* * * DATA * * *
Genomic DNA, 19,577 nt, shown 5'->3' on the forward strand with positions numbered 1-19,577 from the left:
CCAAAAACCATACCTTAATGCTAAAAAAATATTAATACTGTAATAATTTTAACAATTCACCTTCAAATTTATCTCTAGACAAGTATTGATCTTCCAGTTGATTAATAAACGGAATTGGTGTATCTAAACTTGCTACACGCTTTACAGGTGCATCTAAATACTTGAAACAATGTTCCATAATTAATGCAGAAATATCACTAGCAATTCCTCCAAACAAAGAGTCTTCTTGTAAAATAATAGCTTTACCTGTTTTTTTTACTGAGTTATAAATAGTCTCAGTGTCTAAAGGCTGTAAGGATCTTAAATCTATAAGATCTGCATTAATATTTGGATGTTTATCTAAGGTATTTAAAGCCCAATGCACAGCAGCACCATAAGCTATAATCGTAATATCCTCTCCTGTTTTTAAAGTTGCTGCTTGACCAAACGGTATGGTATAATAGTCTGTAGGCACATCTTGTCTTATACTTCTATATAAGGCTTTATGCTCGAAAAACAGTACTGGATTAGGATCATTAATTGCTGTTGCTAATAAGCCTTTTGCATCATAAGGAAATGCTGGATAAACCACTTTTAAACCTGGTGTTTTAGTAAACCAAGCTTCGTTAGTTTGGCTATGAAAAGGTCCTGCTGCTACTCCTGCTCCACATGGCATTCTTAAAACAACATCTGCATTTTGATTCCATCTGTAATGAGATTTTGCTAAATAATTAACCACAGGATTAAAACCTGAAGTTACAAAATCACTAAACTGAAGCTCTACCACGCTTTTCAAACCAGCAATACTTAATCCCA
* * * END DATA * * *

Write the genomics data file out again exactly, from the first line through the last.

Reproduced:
Genomic DNA, 19,577 nt, shown 5'->3' on the forward strand with positions numbered 1-19,577 from the left:
CCAAAAACCATACCTTAATGCTAAAAAAATATTAATACTGTAATAATTTTAACAATTCACCTTCAAATTTATCTCTAGACAAGTATTGATCTTCCAGTTGATTAATAAACGGAATTGGTGTATCTAAACTTGCTACACGCTTTACAGGTGCATCTAAATACTTGAAACAATGTTCCATAATTAATGCAGAAATATCACTAGCAATTCCTCCAAACAAAGAGTCTTCTTGTAAAATAATAGCTTTACCTGTTTTTTTTACTGAGTTATAAATAGTCTCAGTGTCTAAAGGCTGTAAGGATCTTAAATCTATAAGATCTGCATTAATATTTGGATGTTTATCTAAGGTATTTAAAGCCCAATGCACAGCAGCACCATAAGCTATAATCGTAATATCCTCTCCTGTTTTTAAAGTTGCTGCTTGACCAAACGGTATGGTATAATAGTCTGTAGGCACATCTTGTCTTATACTTCTATATAAGGCTTTATGCTCGAAAAACAGTACTGGATTAGGATCATTAATTGCTGTTGCTAATAAGCCTTTTGCATCATAAGGAAATGCTGGATAAACCACTTTTAAACCTGGTGTTTTAGTAAACCAAGCTTCGTTAGTTTGGCTATGAAAAGGTCCTGCTGCTACTCCTGCTCCACATGGCATTCTTAAAACAACATCTGCATTTTGATTCCATCTGTAATGAGATTTTGCTAAATAATTAACCACAGGATTAAAACCTGAAGTTACAAAATCACTAAACTGAAGCTCTACCACGCTTTTCAAACCAGCAATACTTAATCCCA